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Zusatznutzen Berg? Argumente für den Konsum von Bergprodukten

  • Matscher, Anja
  • Schermer, Markus
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    Die reichhaltige Angebotspalette im Lebensmittelhandel führt dazu, dass sich die Lebensmittelbranche zunehmend mit Produktdifferenzierung beschäftigt. In diesem Zusammenhang kommt dem (emotionalen) Zusatznutzen, der über unterschiedlichste Produkteigenschaften vermittelt werden kann, eine wichtige Bedeutung zu. Der vorliegende Beitrag geht der Frage nach, inwieweit die Herkunft aus dem Berggebiet für KonsumentInnen einen derartigen Zusatznutzen darstellt und welche Argumente KonsumentInnen für den Konsum von Bergprodukten anführen. Dazu werden die Ergebnisse von vier Fokusgruppen mit unterschiedlichen KonsumentInnengruppen aus Österreich (Tirol) und Deutschland dargestellt. Die Analyse der Fokusgruppen erfolgte mittels der Convention Theory und zeigt, dass die Bergherkunft nicht einen singulären Zusatznutzen darstellt, sondern sich aus einer Summe von Komponenten zusammensetzt, die jeweils mit der Bergherkunft in Verbindung gebracht werden und deren Kombination je nach Fokusgruppe variiert. Damit liefern die Aussagen der FokusgruppenteilnehmerInnen Hinweise für verbesserte Vermarktungsstrategien von Lebensmitteln aus dem Berggebiet. Given the broad range of products in food retailing, actors are increasingly aiming to differentiate their products by promoting certain features as added benefits. This means that any added (emotional) benefit, whichever way it is communicated, becomes significant. In this article we investigate inhowfar the fact that a product originates from a mountain region constitutes such an added benefit for consumers and what arguments support their choice of mountain food products. We present results of four focus groups with participants from Austria (Tyrol) and Germany, analysed by using Convention Theory. Our findings suggest that the origin of a food product in a mountain region does not constitute a singular added benefit but rather the sum of several components associated with a mountain origin, in varying combinations, depending on the specific focus group. The statements gathered in the focus groups may thus provide some indication on how to improve the communication strategy for mountain products.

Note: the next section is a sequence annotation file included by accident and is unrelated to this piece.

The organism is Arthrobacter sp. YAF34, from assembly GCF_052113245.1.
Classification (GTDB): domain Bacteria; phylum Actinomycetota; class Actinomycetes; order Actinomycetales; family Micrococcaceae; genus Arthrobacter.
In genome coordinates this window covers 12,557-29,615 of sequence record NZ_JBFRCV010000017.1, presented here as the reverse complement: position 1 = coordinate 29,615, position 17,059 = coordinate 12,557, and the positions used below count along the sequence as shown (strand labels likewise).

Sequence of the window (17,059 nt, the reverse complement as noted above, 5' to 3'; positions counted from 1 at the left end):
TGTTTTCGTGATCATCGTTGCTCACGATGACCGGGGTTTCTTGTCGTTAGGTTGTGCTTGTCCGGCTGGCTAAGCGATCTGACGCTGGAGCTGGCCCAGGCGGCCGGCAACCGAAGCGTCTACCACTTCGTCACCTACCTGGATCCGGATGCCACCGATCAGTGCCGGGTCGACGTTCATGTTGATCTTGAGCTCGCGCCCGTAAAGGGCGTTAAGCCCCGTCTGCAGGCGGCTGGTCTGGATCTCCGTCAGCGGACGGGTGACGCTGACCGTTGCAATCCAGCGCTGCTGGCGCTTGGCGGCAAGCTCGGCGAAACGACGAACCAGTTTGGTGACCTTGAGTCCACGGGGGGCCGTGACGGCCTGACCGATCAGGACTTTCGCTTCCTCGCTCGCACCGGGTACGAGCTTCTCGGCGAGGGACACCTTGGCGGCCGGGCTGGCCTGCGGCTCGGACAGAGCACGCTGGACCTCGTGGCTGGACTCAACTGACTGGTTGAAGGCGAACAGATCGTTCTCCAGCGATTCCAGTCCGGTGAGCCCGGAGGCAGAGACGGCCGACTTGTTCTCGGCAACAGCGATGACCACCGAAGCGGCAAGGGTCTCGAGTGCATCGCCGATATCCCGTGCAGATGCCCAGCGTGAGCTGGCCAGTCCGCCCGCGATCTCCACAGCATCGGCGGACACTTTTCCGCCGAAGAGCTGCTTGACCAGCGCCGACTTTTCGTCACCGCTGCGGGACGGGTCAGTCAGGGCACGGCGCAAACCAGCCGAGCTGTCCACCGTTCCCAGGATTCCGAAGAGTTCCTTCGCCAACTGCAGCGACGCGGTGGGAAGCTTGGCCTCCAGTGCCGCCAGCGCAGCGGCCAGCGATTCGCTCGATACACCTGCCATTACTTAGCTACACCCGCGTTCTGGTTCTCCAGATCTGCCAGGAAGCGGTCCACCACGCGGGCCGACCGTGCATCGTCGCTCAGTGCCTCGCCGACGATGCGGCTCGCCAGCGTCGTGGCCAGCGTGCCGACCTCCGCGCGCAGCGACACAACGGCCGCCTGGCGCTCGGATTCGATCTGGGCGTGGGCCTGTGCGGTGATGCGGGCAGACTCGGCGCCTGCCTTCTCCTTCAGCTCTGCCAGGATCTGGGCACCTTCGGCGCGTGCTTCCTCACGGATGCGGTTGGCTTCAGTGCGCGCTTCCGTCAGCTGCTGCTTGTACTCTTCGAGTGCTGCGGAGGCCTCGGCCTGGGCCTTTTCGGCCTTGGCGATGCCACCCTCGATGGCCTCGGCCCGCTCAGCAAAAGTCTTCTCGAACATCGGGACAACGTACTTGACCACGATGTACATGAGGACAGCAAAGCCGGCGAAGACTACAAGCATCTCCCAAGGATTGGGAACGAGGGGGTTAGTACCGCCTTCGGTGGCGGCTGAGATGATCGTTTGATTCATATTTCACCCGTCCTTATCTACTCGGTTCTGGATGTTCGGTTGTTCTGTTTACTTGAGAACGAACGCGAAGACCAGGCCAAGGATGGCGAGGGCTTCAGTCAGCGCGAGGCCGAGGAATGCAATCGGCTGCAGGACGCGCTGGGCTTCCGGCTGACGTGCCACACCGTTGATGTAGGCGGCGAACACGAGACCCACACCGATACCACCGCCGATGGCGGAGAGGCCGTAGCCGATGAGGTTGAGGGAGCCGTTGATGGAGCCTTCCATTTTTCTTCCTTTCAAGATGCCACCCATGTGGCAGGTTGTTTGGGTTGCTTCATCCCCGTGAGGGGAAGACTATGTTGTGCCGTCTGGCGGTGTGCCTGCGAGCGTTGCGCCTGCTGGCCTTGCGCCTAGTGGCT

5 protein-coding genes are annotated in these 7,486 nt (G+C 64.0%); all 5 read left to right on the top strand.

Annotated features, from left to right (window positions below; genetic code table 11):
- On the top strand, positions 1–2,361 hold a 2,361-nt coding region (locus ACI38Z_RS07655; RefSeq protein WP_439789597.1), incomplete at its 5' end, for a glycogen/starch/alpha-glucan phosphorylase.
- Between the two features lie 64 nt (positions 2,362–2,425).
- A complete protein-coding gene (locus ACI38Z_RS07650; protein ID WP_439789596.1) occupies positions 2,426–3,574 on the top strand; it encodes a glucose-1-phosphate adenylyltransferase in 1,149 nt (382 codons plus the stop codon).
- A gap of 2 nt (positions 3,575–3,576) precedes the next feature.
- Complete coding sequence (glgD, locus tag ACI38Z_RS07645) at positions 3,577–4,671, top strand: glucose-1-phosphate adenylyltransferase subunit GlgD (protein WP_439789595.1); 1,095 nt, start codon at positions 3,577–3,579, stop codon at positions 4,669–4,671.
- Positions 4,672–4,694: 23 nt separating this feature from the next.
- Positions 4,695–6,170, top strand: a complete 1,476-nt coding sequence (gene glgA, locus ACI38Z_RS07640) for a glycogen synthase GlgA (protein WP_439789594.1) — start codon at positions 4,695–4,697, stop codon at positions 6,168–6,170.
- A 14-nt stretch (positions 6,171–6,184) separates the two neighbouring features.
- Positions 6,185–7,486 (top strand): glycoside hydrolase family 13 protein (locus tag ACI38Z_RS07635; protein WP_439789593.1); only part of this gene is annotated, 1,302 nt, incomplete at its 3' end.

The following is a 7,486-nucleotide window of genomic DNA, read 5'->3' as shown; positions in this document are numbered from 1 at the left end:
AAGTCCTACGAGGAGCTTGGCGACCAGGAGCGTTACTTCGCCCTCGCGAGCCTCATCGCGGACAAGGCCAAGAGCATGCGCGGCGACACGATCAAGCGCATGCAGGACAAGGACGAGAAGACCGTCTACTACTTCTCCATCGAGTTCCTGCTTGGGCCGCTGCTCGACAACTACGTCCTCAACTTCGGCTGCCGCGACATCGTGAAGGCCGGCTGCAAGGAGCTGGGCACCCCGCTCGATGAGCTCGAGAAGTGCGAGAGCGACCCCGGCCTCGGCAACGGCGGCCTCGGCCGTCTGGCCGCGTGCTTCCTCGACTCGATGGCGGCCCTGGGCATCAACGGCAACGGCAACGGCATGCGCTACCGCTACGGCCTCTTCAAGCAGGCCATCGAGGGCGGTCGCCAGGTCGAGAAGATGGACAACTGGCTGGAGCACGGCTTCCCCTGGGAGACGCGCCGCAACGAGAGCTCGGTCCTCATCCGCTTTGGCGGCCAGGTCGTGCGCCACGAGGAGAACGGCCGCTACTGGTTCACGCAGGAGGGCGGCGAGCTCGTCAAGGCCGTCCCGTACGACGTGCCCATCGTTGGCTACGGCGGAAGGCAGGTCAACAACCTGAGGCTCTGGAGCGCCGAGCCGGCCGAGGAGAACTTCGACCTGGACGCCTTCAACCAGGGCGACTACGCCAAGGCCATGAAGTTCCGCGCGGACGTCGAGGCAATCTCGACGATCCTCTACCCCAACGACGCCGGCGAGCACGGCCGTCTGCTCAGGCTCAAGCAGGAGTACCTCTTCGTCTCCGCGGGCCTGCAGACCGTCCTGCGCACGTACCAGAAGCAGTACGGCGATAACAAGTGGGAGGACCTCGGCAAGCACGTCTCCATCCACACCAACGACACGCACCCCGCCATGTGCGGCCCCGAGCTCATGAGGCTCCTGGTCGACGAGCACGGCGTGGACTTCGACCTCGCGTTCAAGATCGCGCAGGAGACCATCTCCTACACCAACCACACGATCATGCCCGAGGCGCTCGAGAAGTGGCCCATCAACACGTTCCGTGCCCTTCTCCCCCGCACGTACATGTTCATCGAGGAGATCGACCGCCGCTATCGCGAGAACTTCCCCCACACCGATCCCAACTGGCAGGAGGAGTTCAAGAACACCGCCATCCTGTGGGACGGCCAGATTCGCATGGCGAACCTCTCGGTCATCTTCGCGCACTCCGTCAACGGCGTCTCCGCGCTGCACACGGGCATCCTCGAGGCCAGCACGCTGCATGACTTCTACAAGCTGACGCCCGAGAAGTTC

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    File URL: http://purl.umn.edu/134176
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    Article provided by Humboldt-Universitaet zu Berlin, Department for Agricultural Economics in its journal German Journal of Agricultural Economics.

    Volume (Year): 58 (2009)
    Issue (Month): 2 ()
    Pages:

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    Handle: RePEc:ags:gjagec:134176
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